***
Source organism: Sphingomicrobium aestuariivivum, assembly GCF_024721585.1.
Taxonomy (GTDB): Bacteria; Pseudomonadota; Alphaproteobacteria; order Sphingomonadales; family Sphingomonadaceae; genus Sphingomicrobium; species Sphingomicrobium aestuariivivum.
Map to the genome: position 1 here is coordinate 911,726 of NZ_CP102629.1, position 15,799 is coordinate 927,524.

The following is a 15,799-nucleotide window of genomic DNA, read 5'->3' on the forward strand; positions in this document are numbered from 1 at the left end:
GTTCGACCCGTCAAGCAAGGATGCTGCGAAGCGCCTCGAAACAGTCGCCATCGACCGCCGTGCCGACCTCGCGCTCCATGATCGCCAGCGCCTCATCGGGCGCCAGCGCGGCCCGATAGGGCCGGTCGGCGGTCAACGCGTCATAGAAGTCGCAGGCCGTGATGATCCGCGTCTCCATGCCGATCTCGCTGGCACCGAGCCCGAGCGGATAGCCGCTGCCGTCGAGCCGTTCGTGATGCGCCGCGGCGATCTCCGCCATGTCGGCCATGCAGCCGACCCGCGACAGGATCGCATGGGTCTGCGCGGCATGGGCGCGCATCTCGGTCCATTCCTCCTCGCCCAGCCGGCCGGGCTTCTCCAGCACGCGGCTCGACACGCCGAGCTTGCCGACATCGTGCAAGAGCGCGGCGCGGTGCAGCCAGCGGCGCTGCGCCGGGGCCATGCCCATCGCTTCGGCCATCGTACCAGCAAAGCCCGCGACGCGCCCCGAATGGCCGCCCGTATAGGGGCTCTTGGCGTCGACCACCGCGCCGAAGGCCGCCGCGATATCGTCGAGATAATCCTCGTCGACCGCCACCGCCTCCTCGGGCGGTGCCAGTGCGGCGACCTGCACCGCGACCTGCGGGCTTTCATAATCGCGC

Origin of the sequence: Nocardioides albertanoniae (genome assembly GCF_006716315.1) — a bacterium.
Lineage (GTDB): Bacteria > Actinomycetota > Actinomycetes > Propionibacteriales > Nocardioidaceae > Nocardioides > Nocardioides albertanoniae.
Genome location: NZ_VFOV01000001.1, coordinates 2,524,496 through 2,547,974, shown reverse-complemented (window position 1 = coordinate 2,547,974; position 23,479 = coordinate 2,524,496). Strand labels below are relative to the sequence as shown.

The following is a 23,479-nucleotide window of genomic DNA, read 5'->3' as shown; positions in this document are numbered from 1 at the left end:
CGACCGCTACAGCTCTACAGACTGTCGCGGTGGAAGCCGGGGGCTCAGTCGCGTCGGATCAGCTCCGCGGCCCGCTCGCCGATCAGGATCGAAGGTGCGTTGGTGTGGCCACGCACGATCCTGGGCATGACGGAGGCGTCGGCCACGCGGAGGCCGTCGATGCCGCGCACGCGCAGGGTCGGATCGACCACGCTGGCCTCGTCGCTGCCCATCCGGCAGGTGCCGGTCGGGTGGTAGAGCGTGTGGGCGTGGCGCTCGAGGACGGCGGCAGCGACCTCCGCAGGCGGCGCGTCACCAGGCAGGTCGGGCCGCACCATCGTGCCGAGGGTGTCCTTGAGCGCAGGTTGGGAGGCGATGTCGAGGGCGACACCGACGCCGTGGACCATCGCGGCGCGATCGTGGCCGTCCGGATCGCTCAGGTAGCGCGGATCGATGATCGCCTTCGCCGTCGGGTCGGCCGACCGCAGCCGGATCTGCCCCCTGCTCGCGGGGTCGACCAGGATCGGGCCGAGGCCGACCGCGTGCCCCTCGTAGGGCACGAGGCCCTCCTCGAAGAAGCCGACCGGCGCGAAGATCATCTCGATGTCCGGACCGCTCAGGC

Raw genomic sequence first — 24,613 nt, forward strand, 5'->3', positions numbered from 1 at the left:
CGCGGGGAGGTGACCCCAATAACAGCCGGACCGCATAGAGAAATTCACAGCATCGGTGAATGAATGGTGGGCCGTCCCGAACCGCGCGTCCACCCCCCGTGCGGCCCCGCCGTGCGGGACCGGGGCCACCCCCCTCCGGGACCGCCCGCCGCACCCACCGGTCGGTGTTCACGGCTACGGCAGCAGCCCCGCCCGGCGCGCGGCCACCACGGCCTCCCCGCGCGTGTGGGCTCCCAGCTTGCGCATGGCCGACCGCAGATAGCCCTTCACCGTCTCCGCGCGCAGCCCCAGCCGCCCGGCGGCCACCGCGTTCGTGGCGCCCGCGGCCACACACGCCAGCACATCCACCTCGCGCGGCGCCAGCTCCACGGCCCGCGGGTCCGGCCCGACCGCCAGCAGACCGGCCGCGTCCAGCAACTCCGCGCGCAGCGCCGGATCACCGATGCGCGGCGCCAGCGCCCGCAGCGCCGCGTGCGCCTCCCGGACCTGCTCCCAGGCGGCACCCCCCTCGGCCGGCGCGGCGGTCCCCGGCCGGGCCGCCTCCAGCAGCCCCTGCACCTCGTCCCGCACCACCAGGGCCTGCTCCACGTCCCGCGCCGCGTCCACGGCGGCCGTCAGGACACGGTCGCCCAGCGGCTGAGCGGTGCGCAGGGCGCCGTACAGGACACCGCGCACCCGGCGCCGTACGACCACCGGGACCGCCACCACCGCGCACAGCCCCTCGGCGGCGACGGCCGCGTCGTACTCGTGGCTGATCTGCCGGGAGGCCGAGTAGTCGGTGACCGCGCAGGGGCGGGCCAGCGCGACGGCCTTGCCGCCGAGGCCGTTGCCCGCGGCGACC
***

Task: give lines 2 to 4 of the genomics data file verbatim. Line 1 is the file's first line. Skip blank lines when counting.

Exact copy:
Taxonomy (GTDB): Bacteria; Pseudomonadota; Alphaproteobacteria; order Sphingomonadales; family Sphingomonadaceae; genus Sphingomicrobium; species Sphingomicrobium aestuariivivum.
Map to the genome: position 1 here is coordinate 911,726 of NZ_CP102629.1, position 15,799 is coordinate 927,524.

The following is a 15,799-nucleotide window of genomic DNA, read 5'->3' on the forward strand; positions in this document are numbered from 1 at the left end: